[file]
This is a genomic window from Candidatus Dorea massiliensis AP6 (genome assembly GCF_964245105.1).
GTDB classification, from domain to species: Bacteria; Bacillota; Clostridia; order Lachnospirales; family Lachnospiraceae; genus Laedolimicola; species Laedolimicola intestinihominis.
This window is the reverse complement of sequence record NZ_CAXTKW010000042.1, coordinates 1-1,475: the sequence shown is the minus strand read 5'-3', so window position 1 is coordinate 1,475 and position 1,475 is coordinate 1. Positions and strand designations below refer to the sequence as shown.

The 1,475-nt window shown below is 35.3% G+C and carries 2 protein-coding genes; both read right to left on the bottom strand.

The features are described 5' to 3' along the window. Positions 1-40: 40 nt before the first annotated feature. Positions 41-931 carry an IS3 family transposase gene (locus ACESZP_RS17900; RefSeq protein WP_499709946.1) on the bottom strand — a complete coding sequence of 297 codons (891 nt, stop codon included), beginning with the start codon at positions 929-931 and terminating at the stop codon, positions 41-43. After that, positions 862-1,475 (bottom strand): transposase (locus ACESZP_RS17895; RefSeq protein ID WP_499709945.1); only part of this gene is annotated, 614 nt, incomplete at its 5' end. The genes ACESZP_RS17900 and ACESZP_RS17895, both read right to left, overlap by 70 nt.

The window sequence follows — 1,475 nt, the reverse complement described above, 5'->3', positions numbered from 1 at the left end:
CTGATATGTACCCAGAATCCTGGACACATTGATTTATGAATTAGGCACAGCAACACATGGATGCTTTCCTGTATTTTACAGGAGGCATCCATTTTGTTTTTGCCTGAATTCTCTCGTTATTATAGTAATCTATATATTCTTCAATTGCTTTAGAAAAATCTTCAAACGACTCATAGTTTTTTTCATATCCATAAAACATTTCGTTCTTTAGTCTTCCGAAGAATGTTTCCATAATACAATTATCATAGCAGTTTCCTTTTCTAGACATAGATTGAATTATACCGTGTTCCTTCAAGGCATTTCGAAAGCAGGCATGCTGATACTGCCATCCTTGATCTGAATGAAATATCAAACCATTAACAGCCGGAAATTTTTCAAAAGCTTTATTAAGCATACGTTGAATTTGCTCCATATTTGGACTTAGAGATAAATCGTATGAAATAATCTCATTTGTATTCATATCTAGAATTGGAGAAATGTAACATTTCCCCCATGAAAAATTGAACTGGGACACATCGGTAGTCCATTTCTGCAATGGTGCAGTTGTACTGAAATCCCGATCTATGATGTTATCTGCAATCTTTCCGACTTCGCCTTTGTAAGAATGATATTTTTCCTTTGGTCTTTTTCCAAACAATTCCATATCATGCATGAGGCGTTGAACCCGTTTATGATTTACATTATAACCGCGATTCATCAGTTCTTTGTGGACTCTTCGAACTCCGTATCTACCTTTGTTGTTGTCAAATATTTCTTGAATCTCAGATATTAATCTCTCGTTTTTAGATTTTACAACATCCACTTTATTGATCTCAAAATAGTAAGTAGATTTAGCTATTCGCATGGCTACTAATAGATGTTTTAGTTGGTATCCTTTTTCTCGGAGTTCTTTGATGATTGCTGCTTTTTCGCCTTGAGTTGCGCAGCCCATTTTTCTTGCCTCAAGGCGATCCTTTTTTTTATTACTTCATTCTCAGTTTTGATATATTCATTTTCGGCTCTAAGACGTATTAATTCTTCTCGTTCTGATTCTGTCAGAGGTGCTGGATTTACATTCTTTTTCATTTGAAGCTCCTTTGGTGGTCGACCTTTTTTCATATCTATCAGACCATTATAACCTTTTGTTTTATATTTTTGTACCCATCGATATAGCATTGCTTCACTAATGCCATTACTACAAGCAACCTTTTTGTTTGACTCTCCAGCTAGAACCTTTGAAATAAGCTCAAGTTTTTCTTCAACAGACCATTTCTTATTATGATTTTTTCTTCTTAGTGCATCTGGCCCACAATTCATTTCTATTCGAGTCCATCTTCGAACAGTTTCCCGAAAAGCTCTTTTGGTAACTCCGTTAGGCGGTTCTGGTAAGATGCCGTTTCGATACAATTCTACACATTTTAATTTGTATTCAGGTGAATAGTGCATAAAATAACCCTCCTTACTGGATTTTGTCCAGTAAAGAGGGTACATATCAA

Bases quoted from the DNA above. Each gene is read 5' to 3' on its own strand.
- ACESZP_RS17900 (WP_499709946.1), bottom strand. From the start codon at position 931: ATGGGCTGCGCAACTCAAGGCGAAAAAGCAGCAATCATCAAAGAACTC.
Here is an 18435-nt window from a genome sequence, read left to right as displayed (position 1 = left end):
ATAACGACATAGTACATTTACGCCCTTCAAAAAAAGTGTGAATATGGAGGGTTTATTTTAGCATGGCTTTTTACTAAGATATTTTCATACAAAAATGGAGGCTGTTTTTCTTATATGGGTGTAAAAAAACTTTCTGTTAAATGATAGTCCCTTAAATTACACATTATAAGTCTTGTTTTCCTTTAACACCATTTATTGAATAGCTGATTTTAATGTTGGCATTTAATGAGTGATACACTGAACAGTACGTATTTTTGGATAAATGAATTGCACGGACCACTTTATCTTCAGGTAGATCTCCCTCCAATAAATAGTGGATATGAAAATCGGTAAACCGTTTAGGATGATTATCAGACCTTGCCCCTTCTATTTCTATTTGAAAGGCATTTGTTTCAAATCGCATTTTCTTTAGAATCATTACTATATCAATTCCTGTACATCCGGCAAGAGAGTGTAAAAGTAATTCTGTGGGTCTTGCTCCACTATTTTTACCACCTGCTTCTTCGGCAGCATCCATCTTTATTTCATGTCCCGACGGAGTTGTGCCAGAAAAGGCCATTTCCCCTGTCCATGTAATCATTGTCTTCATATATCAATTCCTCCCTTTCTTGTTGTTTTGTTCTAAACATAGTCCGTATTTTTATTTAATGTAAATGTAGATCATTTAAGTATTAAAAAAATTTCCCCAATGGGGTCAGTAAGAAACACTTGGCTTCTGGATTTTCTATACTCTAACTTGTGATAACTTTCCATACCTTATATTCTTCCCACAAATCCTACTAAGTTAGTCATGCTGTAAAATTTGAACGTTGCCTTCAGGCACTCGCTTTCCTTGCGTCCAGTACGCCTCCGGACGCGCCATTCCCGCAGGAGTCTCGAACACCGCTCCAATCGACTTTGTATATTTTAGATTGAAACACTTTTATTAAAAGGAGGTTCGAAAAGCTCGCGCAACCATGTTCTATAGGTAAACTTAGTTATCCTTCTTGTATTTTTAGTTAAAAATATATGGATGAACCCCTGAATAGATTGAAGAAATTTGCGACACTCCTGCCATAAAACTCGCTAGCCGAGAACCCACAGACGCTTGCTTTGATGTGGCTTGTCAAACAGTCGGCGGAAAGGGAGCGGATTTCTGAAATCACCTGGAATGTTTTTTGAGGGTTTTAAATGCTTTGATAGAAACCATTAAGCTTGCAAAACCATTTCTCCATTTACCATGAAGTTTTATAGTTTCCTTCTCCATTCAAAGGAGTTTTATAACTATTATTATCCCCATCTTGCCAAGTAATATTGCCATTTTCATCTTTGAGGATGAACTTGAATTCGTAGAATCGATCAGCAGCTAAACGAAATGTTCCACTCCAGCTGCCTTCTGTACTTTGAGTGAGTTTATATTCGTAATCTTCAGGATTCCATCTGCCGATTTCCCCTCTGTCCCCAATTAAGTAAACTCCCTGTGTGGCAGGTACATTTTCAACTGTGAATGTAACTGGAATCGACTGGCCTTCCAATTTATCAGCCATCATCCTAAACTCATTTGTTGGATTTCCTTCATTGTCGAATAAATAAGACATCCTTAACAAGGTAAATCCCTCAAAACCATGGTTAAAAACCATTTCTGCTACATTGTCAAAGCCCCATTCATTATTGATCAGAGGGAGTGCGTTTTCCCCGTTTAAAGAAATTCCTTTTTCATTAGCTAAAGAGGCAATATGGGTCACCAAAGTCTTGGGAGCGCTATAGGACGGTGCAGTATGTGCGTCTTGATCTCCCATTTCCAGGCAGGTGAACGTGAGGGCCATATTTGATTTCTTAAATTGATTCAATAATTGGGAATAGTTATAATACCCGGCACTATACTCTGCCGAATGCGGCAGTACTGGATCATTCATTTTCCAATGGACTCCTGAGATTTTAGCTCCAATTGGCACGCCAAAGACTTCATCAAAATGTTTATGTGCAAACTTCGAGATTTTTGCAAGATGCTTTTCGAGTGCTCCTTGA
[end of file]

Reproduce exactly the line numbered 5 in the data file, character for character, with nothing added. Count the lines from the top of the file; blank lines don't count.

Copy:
The features are described 5' to 3' along the window. Positions 1-40: 40 nt before the first annotated feature. Positions 41-931 carry an IS3 family transposase gene (locus ACESZP_RS17900; RefSeq protein WP_499709946.1) on the bottom strand — a complete coding sequence of 297 codons (891 nt, stop codon included), beginning with the start codon at positions 929-931 and terminating at the stop codon, positions 41-43. After that, positions 862-1,475 (bottom strand): transposase (locus ACESZP_RS17895; RefSeq protein ID WP_499709945.1); only part of this gene is annotated, 614 nt, incomplete at its 5' end. The genes ACESZP_RS17900 and ACESZP_RS17895, both read right to left, overlap by 70 nt.